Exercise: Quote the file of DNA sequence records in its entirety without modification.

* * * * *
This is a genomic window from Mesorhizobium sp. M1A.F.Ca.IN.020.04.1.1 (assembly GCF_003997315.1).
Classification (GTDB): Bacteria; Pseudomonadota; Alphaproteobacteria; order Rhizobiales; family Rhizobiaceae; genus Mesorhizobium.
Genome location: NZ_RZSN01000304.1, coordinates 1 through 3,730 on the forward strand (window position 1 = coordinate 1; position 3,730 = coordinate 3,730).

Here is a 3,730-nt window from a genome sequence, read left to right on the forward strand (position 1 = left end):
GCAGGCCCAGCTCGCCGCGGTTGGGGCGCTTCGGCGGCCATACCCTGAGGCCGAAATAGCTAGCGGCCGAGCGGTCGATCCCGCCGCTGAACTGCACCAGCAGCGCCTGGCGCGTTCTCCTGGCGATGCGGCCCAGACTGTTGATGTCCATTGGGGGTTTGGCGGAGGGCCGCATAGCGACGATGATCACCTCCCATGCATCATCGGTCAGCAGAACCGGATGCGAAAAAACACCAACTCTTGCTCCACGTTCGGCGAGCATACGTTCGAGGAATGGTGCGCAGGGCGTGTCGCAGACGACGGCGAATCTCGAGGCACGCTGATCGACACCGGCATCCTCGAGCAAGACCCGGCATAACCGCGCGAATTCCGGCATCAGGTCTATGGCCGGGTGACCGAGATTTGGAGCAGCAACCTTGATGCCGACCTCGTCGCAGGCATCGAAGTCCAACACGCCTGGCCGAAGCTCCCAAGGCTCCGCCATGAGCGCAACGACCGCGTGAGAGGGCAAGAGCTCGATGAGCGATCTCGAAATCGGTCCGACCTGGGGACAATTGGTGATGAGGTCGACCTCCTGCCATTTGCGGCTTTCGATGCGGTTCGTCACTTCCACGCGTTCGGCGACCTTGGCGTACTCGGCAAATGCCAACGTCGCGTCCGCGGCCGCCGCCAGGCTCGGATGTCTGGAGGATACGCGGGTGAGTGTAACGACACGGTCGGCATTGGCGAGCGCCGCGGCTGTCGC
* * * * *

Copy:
This is a genomic window from Mesorhizobium sp. M1A.F.Ca.IN.020.04.1.1 (assembly GCF_003997315.1).
Classification (GTDB): Bacteria; Pseudomonadota; Alphaproteobacteria; order Rhizobiales; family Rhizobiaceae; genus Mesorhizobium.
Genome location: NZ_RZSN01000304.1, coordinates 1 through 3,730 on the forward strand (window position 1 = coordinate 1; position 3,730 = coordinate 3,730).

Here is a 3,730-nt window from a genome sequence, read left to right on the forward strand (position 1 = left end):
GCAGGCCCAGCTCGCCGCGGTTGGGGCGCTTCGGCGGCCATACCCTGAGGCCGAAATAGCTAGCGGCCGAGCGGTCGATCCCGCCGCTGAACTGCACCAGCAGCGCCTGGCGCGTTCTCCTGGCGATGCGGCCCAGACTGTTGATGTCCATTGGGGGTTTGGCGGAGGGCCGCATAGCGACGATGATCACCTCCCATGCATCATCGGTCAGCAGAACCGGATGCGAAAAAACACCAACTCTTGCTCCACGTTCGGCGAGCATACGTTCGAGGAATGGTGCGCAGGGCGTGTCGCAGACGACGGCGAATCTCGAGGCACGCTGATCGACACCGGCATCCTCGAGCAAGACCCGGCATAACCGCGCGAATTCCGGCATCAGGTCTATGGCCGGGTGACCGAGATTTGGAGCAGCAACCTTGATGCCGACCTCGTCGCAGGCATCGAAGTCCAACACGCCTGGCCGAAGCTCCCAAGGCTCCGCCATGAGCGCAACGACCGCGTGAGAGGGCAAGAGCTCGATGAGCGATCTCGAAATCGGTCCGACCTGGGGACAATTGGTGATGAGGTCGACCTCCTGCCATTTGCGGCTTTCGATGCGGTTCGTCACTTCCACGCGTTCGGCGACCTTGGCGTACTCGGCAAATGCCAACGTCGCGTCCGCGGCCGCCGCCAGGCTCGGATGTCTGGAGGATACGCGGGTGAGTGTAACGACACGGTCGGCATTGGCGAGCGCCGCGGCTGTCGC